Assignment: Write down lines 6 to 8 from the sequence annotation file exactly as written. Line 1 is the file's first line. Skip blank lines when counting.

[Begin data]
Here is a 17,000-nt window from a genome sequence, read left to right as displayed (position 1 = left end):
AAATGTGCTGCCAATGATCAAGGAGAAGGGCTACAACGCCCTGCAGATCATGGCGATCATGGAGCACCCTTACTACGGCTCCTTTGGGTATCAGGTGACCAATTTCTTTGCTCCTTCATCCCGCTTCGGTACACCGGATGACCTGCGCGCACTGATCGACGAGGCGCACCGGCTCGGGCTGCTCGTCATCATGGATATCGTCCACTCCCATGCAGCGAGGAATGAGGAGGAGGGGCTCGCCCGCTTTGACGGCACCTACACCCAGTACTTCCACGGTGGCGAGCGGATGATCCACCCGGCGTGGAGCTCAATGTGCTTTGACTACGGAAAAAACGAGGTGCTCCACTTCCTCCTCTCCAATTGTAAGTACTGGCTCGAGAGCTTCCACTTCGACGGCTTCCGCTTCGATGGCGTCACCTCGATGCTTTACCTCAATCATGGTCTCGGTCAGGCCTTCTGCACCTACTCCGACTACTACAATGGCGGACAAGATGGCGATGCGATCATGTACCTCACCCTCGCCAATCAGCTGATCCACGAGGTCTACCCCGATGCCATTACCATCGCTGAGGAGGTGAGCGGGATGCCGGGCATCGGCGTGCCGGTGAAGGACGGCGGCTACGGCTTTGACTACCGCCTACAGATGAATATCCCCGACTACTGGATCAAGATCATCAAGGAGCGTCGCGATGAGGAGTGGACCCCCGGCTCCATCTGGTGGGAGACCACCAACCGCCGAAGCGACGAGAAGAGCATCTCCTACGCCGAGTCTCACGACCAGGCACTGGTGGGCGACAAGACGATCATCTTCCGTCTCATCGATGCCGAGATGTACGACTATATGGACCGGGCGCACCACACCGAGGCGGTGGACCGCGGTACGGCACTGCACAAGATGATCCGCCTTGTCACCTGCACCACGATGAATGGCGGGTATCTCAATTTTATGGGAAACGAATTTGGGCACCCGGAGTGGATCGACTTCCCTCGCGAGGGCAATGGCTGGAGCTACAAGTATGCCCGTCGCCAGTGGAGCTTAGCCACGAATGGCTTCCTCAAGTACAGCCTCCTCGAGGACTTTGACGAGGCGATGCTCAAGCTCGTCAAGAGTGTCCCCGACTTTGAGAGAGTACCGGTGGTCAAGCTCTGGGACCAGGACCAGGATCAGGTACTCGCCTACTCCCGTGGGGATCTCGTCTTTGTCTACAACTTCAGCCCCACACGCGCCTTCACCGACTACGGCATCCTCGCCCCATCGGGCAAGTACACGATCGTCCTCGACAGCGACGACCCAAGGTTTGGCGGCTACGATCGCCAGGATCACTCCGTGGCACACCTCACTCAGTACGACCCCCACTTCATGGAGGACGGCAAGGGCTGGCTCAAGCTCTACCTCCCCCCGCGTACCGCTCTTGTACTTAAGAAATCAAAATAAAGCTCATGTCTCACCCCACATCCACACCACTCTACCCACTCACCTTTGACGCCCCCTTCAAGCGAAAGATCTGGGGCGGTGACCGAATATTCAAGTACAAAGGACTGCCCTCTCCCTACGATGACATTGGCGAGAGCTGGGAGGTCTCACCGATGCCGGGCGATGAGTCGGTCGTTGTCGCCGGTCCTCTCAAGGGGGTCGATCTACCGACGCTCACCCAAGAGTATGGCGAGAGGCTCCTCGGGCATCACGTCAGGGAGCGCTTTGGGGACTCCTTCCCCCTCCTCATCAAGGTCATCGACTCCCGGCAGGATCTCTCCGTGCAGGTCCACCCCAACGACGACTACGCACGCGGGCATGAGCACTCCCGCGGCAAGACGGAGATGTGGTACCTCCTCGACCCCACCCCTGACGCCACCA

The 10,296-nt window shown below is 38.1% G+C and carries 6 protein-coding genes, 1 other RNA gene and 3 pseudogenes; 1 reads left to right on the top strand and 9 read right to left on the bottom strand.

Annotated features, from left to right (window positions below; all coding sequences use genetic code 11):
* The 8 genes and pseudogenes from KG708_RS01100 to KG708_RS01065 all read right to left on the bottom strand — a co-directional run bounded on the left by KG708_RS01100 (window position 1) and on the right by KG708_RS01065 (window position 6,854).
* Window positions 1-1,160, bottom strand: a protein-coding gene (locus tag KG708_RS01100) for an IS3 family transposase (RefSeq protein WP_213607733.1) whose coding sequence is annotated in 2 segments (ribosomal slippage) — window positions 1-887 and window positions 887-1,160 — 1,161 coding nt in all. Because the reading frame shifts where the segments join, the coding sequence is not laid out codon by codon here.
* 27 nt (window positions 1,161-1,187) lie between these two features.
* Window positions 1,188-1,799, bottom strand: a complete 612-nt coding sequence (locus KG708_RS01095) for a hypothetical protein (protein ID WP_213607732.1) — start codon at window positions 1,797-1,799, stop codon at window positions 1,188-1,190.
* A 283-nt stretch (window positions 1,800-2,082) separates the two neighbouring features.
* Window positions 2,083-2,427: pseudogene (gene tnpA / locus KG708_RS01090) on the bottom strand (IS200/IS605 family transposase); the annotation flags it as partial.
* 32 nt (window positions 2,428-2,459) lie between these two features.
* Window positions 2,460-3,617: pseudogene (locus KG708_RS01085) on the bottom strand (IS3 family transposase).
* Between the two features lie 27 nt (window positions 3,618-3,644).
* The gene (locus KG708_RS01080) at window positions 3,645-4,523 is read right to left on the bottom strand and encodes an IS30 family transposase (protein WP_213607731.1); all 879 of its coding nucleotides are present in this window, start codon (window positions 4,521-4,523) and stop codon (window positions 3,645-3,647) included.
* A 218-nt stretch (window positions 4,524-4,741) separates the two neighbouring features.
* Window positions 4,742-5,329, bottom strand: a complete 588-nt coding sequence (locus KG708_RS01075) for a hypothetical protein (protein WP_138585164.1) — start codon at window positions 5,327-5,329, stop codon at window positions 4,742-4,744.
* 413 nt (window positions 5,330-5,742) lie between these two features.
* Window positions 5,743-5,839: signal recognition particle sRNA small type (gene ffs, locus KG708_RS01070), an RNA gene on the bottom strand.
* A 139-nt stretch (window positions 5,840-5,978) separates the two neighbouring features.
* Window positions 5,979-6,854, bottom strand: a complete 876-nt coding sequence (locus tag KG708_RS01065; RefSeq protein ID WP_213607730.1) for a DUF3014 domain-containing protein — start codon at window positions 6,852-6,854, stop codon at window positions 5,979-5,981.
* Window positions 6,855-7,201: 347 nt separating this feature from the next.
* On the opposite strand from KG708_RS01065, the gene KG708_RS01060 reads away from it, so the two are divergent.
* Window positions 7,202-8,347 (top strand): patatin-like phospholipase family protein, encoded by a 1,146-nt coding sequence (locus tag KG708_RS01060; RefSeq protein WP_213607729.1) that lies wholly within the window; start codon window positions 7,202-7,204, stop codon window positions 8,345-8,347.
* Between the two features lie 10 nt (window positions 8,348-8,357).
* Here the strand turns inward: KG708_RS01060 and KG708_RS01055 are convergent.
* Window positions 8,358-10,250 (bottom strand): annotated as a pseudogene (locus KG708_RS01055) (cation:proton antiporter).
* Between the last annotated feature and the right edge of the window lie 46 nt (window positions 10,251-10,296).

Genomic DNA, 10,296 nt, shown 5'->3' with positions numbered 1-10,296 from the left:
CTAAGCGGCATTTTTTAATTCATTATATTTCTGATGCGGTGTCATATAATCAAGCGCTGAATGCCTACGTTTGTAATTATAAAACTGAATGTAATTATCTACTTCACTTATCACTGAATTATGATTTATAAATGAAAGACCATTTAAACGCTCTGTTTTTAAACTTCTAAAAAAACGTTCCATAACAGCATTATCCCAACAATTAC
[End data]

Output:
* Window positions 1-1,160, bottom strand: a protein-coding gene (locus tag KG708_RS01100) for an IS3 family transposase (RefSeq protein WP_213607733.1) whose coding sequence is annotated in 2 segments (ribosomal slippage) — window positions 1-887 and window positions 887-1,160 — 1,161 coding nt in all. Because the reading frame shifts where the segments join, the coding sequence is not laid out codon by codon here.
* 27 nt (window positions 1,161-1,187) lie between these two features.
* Window positions 1,188-1,799, bottom strand: a complete 612-nt coding sequence (locus KG708_RS01095) for a hypothetical protein (protein ID WP_213607732.1) — start codon at window positions 1,797-1,799, stop codon at window positions 1,188-1,190.